AARP Eye Center
Equity by Design: Rebuilding Housing and Communities Post-COVID-19
By Stephanie Firestone
COVID-19 has caused decision-makers and professionals in the built-environment sectors to rethink how we design and create everything from housing, to retail and commercial buildings, to transportation and infrastructure, to effective open spaces and communities. AARP’s Equity by Design global dialogue series, which continues with monthly sessions through February 2021, has generated solutions-oriented conversations among a few thousand built environment professionals from around the world. Based on an age-friendly framework that tackles disparities, the dialogue series is intended to lift up critical lessons and opportunities as we emerge from a tragic pandemic, and to catalyze action among professionals in the fields that shape the physical housing and communities where we live.
The COVID-19 Accelerator
The pandemic has exposed how policies and practices that physically segregate people in the U.S. by age, race, or ethnicity, and the frequent disinvestment in the places where they live, have led to significant disparities in health and longevity. “Many of the comorbidities that COVID preys upon are tied to built-environment features,” said Mariela Alfonzo, who is founder and CEO of urban design data analytics company State of Place and was among an array of expert guests for the first two Equity by Design dialogues. She indicated that “many of those features that would promote healthier behaviors and health outcomes are often missing from vulnerable communities.” Beyond safe housing, such features might include safe streets, well-maintained sidewalks, well-placed benches, good lighting, healthy food options, and parks or other walkable destinations and opportunities for people to form social bonds—with the additional necessity to physically distance. In order to alleviate some of these disparities, we must prioritize improving the physical environment in disproportionately impacted communities.
The pandemic has also caused a disproportionate number of coronavirus fatalities in long-term-care facilities. While this is alarming on its own, it also has illuminated another reality: We do not currently have a good alternative to such facilities, and consumers lack options. The design of housing and communities across the country is ill-suited for the rapidly increasing share of an older population that (as AARP research repeatedly shows) wants to age in their homes and communities. Henry Cisneros, the former Secretary of US Housing and Urban Development (HUD) and former mayor of San Antonio, shared how during many public meetings, “Someone in the audience, when they got up to speak, was crying from the frustration they had helping their aging parents contend with the built environment.”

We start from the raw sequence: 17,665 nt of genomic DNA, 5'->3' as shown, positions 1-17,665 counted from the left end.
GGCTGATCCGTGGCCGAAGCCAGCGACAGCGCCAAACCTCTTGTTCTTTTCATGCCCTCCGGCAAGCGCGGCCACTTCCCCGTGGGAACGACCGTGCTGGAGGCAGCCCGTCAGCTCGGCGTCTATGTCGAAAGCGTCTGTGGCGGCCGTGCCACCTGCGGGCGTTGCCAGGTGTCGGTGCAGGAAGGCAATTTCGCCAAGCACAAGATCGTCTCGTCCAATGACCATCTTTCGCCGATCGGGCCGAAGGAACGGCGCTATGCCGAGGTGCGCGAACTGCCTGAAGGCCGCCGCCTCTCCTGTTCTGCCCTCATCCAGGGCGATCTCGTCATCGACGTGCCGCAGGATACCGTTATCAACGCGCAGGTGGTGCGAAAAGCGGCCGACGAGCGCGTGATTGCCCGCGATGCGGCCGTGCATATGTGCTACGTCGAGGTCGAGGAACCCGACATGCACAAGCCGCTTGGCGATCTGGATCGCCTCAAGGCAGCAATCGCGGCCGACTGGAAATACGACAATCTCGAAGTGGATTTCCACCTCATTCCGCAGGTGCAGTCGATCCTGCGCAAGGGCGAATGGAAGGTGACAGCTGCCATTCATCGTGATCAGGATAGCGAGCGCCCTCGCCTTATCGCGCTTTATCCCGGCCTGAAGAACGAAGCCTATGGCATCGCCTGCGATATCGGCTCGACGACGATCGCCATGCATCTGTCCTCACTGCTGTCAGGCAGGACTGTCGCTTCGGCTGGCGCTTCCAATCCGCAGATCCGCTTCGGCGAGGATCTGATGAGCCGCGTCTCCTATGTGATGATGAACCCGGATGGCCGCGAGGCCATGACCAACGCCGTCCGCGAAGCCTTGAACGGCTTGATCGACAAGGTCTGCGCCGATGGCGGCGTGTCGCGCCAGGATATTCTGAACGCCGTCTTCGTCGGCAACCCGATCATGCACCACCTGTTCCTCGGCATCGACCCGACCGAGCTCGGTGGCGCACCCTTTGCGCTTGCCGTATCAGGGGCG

Reimagining Homes, Rethinking Zoning
The current need for most of us to function almost entirely at home has driven professionals in built-environment fields to rethink the ways we use spaces. “Housing is now health care; housing is now education,” pointed out Paul Williams, president and CEO of Project for Pride in Living. Housing is now also an economic issue. Counties are leasing hotels that have gone underutilized during the pandemic’s economic slowdown and using them to house homeless residents—which is proving effective. “We've known all along,” Williams said, “if you get people safe, stable housing, they in fact will start to solve their own problems.”
The flexibility needed in our built environments applies to both retrofitting existing, and building new, housing stock. Environmental gerontologist Esther Greenhouse pointed out that our current housing was designed based on the needs of the average-height male between the ages of 20-40—leaving the rest of us to adapt. One solution proposed by Cisneros for making current housing stock more enabling for people of all ages and abilities is to use the existing Community Development Block Grant program at HUD, a strategy previously employed to promote energy efficiency through weatherization. “Let's create the lifespan home, with assistance to people particularly who are poor, in retrofitting homes,” he said.